Post a Comment 3 Comments

  • Posted by Chike Chukudebelu

    The problem with all these statistics is “then what?”.

    The statistics are true and all Nigerians are aware of the lack of accountability and corruption – I’ve heard the same song since I knew anything.

    A more useful analysis will deal with the causes of corruption in the first place. The author forgot to add that unlike Norway, Nigeria is an artificial state and artificial states and accountability generally don’t go together because there is little sense of collective ownership of public goods.

    He also forgot to add that Norway found oil long after strong institutions were established. On the other hand, Nigeria’s weak institutions were weakened by easy money from oil.

    Am I excusing the corruption and lack of vision? No, but having lived in Africa for as long as I have, I understand that reeling out statistics doesn’t solve many problems – it merely brings the problem to sharper focus, but the underlying cause of the problem is left untouched.

    Nigeria is on an unsustainable trajectory, something will have to give sooner than later. Nature abhors a vacuum, so the contradictions in maintaining the the current situation “as-is” will result in something – we don’t know what shape or form it will take.

    The next few decades will prove whether Nigeria is simply a haphazardly conjured entity – a fallout from the Berlin conference or a sustainable state. Events from the past few years point to the latter, but the Nigeria people (as always) will have the final say.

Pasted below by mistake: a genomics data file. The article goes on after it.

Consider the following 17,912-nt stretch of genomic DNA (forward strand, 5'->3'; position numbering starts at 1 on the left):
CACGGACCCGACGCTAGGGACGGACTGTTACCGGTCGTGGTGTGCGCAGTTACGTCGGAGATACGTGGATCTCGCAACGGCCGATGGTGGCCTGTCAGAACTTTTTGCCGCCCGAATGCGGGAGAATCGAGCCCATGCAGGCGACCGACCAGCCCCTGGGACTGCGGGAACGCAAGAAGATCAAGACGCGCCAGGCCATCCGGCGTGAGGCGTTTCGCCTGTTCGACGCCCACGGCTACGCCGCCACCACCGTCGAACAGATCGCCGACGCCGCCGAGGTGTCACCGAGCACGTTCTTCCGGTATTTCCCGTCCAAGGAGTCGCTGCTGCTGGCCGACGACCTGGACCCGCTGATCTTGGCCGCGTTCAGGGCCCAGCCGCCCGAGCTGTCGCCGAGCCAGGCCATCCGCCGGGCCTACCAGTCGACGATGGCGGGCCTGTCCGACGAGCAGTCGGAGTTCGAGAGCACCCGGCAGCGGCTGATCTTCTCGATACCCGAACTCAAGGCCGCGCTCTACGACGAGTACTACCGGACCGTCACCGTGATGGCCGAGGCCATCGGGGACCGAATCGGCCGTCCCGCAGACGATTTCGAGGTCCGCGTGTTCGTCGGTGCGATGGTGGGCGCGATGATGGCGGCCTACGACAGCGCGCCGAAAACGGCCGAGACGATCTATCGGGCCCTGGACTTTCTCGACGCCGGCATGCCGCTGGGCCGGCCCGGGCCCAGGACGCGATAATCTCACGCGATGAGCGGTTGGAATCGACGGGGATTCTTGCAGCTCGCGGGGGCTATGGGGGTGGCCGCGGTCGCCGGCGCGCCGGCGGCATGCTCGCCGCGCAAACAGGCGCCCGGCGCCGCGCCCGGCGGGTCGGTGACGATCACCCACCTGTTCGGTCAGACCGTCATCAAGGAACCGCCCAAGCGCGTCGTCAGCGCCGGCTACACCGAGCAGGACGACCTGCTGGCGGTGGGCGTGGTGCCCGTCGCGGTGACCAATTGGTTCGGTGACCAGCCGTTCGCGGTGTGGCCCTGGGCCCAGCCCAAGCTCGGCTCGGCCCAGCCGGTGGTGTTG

Let history take its course – I’ve heard those statistics so often that I am tired of them.

  • Posted by Idris Yahuza Yakubu

    The comments help us to understand that Nigeria is still work in progress and that those of us in politics have our work cut out for us. When you have the chance try to make a difference. If you are not involved get in or ensure that those that are in politics only those that have the capacity to make a difference are elected. That is the only way we can bring change to Nigeria. Not through Lamentations.

  • Posted by Smart Okpi

    The state of Nigeria is really in an appalling condition. It is so painful that 99% of Nigerian leaders seem not to have a clue on what to do. Or probably know what to do but willfully decide not to do it.
    By my assessment, what Nigeria needs is a revolution. Not the military type, but a mental and psychological revolution. without it, Nigeria will inevitably collapse.
    Being a youth who has lived all his life here in Nigeria, I can tell you categorically that the current young people of Nigeria will be worse than their fathers. Though there are still some few good ones left.
    These few good ones will take us out of this abysmal state, just the way some few bad ones brought us all to where we are today. This is our collective hope as a people, and this hope must not die.